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Could North Korea really sink a US aircraft carrier?

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The U.S. has developed sophisticated missile defense systems that surround their carriers. (Spc. 2nd Class Sean M. Castellano/U.S. Navy via AP)

The Korean Peninsula continues to simmer as the North Korean dictator, Kim Jong-Un, launched another ballistic missile test over the weekend. In response, the United States has sent forces to the region, including Ohio class missile submarines and the aircraft carrier USS Carl Vinson. In turn, North Korea has promised to sink the carrier. But is North Korea actually capable of sinking the USS Carl Vinson?

The best way for them to do so would be with "carrier killing" ballistic missiles. The Chinese have developed new and faster cruise missiles that can strike and kill American carriers. But even if we assume the North Koreans have the same weapon systems, we know they don't have the same skill in tracking and locating enemy forces.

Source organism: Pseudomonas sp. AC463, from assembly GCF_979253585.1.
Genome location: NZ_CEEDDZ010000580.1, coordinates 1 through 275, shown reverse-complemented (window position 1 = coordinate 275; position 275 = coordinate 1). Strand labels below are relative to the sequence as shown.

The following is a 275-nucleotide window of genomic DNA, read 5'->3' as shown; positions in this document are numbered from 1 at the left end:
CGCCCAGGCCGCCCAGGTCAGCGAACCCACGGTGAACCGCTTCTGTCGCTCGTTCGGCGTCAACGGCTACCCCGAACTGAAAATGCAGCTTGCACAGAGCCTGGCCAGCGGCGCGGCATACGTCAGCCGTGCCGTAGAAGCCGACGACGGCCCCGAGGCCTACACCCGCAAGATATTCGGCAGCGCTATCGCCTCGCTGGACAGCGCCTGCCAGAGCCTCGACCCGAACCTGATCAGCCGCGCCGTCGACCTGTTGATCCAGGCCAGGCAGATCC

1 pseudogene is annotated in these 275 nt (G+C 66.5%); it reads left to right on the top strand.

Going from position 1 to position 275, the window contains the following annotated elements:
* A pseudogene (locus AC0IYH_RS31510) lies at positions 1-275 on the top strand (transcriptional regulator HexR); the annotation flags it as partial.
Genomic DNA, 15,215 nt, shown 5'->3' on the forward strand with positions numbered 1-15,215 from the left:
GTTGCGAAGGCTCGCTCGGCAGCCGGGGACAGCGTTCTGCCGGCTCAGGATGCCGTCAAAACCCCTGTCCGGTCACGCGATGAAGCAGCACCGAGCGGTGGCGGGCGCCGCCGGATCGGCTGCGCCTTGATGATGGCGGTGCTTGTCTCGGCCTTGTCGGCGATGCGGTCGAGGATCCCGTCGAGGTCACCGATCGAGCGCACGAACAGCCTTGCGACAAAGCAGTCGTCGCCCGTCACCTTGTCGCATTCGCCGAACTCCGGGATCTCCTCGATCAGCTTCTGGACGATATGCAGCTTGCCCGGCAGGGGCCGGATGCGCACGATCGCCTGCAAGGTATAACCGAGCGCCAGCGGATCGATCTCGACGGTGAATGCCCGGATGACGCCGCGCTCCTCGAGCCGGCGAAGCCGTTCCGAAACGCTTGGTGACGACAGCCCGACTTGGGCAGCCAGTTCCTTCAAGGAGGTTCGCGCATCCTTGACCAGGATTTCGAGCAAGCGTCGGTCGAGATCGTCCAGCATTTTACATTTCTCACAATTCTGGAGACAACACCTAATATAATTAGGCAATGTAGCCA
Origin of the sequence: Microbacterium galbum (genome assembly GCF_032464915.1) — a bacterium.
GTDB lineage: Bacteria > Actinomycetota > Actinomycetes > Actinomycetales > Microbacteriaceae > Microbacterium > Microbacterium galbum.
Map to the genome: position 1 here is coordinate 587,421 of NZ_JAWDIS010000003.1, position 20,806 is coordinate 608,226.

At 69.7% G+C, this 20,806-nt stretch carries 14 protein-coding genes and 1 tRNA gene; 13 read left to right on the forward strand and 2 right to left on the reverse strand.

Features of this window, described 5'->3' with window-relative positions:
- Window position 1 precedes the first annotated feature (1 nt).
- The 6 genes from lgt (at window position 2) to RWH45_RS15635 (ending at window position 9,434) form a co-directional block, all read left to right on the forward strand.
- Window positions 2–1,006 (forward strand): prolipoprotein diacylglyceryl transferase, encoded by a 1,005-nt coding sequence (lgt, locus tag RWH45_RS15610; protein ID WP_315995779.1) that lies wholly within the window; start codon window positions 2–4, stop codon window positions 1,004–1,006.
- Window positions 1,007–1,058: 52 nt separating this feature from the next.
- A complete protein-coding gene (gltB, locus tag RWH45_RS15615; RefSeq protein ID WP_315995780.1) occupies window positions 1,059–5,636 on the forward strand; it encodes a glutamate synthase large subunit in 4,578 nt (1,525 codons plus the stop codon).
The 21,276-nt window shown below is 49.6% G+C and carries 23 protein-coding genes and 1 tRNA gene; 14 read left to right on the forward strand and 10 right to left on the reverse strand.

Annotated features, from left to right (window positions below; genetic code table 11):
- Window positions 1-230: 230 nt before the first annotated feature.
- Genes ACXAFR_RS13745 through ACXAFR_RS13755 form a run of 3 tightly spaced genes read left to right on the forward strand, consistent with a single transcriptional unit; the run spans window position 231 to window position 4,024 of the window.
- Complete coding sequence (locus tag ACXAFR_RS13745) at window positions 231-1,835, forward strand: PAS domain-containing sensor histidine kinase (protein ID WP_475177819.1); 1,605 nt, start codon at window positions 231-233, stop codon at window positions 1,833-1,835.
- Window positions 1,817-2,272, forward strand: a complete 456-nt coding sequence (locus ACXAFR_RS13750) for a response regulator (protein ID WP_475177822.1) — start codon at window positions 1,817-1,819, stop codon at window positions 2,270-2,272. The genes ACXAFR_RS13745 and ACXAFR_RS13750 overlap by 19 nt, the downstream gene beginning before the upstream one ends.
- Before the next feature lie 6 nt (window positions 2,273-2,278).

The "carrier killing" cruise missile is an overrated system; it's a new version of technology that has been around since World War II. As a result, the U.S. has developed sophisticated missile defense systems that surround their carriers.

The USS Carl Vinson has a combat air patrol that tries to identify and destroy missile batteries, followed by Aegis cruisers (when traveling with the carrier), land based missile systems like the Terminal High Altitude Air Defense based in South Korea, and finally the close-in weapon systems. This doesn't even include simple logistics such as the carrier moving out of range of North Korean weapon systems, and the significant chance that the U.S. could "kill the archer" by unleashing cyberattacks that ruin the launch.

Read the rest of the piece at OpsLens.

Morgan Deane is an OpsLens Contributor and a former U.S. Marine Corps infantry rifleman.

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